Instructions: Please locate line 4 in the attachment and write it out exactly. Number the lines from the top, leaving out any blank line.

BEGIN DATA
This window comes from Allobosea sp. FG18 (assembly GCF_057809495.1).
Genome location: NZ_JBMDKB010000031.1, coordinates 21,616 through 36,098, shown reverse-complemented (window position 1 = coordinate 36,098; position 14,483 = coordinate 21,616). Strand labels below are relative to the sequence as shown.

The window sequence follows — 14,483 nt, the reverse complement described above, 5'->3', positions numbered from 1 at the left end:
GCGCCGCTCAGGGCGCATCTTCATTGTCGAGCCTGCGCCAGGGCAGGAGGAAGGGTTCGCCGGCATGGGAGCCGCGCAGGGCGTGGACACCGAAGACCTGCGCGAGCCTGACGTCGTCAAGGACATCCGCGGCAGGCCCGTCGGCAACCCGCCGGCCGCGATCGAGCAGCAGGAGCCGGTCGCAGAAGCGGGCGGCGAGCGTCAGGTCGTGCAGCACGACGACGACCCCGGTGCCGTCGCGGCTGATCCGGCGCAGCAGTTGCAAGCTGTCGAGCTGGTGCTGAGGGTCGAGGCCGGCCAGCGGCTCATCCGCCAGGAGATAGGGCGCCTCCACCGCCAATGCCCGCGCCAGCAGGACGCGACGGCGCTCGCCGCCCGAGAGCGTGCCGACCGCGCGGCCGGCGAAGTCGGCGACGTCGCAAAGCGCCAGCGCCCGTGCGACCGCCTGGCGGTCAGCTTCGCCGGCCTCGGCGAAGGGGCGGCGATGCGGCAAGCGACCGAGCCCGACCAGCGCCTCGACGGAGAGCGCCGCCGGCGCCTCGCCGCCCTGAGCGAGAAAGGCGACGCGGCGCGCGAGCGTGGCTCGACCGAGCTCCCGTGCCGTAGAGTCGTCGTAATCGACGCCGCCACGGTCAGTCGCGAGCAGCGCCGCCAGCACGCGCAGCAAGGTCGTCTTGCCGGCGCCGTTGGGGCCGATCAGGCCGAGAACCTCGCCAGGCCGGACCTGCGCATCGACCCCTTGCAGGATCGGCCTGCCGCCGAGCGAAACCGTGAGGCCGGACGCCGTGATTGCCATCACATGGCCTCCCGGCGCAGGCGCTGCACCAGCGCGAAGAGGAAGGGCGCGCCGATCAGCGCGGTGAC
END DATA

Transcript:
GCGCCGCTCAGGGCGCATCTTCATTGTCGAGCCTGCGCCAGGGCAGGAGGAAGGGTTCGCCGGCATGGGAGCCGCGCAGGGCGTGGACACCGAAGACCTGCGCGAGCCTGACGTCGTCAAGGACATCCGCGGCAGGCCCGTCGGCAACCCGCCGGCCGCGATCGAGCAGCAGGAGCCGGTCGCAGAAGCGGGCGGCGAGCGTCAGGTCGTGCAGCACGACGACGACCCCGGTGCCGTCGCGGCTGATCCGGCGCAGCAGTTGCAAGCTGTCGAGCTGGTGCTGAGGGTCGAGGCCGGCCAGCGGCTCATCCGCCAGGAGATAGGGCGCCTCCACCGCCAATGCCCGCGCCAGCAGGACGCGACGGCGCTCGCCGCCCGAGAGCGTGCCGACCGCGCGGCCGGCGAAGTCGGCGACGTCGCAAAGCGCCAGCGCCCGTGCGACCGCCTGGCGGTCAGCTTCGCCGGCCTCGGCGAAGGGGCGGCGATGCGGCAAGCGACCGAGCCCGACCAGCGCCTCGACGGAGAGCGCCGCCGGCGCCTCGCCGCCCTGAGCGAGAAAGGCGACGCGGCGCGCGAGCGTGGCTCGACCGAGCTCCCGTGCCGTAGAGTCGTCGTAATCGACGCCGCCACGGTCAGTCGCGAGCAGCGCCGCCAGCACGCGCAGCAAGGTCGTCTTGCCGGCGCCGTTGGGGCCGATCAGGCCGAGAACCTCGCCAGGCCGGACCTGCGCATCGACCCCTTGCAGGATCGGCCTGCCGCCGAGCGAAACCGTGAGGCCGGACGCCGTGATTGCCATCACATGGCCTCCCGGCGCAGGCGCTGCACCAGCGCGAAGAGGAAGGGCGCGCCGATCAGCGCGGTGAC